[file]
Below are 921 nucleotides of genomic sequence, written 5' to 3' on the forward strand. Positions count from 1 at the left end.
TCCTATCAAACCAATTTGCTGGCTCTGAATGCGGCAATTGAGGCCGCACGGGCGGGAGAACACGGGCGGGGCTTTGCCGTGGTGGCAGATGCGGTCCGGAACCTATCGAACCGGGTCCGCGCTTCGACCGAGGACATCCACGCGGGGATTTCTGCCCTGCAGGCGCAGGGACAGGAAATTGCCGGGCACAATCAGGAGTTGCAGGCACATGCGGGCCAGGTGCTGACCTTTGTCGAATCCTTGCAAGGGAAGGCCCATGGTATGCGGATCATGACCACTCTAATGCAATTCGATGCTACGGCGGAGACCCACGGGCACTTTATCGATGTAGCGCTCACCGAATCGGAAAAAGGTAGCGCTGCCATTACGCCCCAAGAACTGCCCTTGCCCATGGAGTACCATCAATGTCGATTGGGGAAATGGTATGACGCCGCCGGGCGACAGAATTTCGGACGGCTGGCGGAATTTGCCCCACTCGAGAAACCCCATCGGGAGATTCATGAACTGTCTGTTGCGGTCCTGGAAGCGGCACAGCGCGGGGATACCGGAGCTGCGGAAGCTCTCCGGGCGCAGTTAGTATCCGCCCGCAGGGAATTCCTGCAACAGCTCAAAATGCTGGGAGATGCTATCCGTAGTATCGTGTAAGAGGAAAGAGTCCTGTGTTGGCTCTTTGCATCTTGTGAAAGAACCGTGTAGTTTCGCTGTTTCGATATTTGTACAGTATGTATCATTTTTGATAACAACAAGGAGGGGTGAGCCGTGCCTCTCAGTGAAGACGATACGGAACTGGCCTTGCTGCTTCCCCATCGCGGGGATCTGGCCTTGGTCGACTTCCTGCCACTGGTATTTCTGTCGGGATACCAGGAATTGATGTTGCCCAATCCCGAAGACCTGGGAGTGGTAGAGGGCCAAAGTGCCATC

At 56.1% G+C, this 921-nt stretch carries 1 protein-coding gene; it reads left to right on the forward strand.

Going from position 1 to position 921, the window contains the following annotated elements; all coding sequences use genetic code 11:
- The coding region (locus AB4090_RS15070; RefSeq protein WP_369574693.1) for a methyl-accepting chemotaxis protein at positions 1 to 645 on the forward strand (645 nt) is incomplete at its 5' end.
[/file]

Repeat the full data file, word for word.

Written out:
Below are 921 nucleotides of genomic sequence, written 5' to 3' on the forward strand. Positions count from 1 at the left end.
TCCTATCAAACCAATTTGCTGGCTCTGAATGCGGCAATTGAGGCCGCACGGGCGGGAGAACACGGGCGGGGCTTTGCCGTGGTGGCAGATGCGGTCCGGAACCTATCGAACCGGGTCCGCGCTTCGACCGAGGACATCCACGCGGGGATTTCTGCCCTGCAGGCGCAGGGACAGGAAATTGCCGGGCACAATCAGGAGTTGCAGGCACATGCGGGCCAGGTGCTGACCTTTGTCGAATCCTTGCAAGGGAAGGCCCATGGTATGCGGATCATGACCACTCTAATGCAATTCGATGCTACGGCGGAGACCCACGGGCACTTTATCGATGTAGCGCTCACCGAATCGGAAAAAGGTAGCGCTGCCATTACGCCCCAAGAACTGCCCTTGCCCATGGAGTACCATCAATGTCGATTGGGGAAATGGTATGACGCCGCCGGGCGACAGAATTTCGGACGGCTGGCGGAATTTGCCCCACTCGAGAAACCCCATCGGGAGATTCATGAACTGTCTGTTGCGGTCCTGGAAGCGGCACAGCGCGGGGATACCGGAGCTGCGGAAGCTCTCCGGGCGCAGTTAGTATCCGCCCGCAGGGAATTCCTGCAACAGCTCAAAATGCTGGGAGATGCTATCCGTAGTATCGTGTAAGAGGAAAGAGTCCTGTGTTGGCTCTTTGCATCTTGTGAAAGAACCGTGTAGTTTCGCTGTTTCGATATTTGTACAGTATGTATCATTTTTGATAACAACAAGGAGGGGTGAGCCGTGCCTCTCAGTGAAGACGATACGGAACTGGCCTTGCTGCTTCCCCATCGCGGGGATCTGGCCTTGGTCGACTTCCTGCCACTGGTATTTCTGTCGGGATACCAGGAATTGATGTTGCCCAATCCCGAAGACCTGGGAGTGGTAGAGGGCCAAAGTGCCATC

At 56.1% G+C, this 921-nt stretch carries 1 protein-coding gene; it reads left to right on the forward strand.

Going from position 1 to position 921, the window contains the following annotated elements; all coding sequences use genetic code 11:
- The coding region (locus AB4090_RS15070; RefSeq protein WP_369574693.1) for a methyl-accepting chemotaxis protein at positions 1 to 645 on the forward strand (645 nt) is incomplete at its 5' end.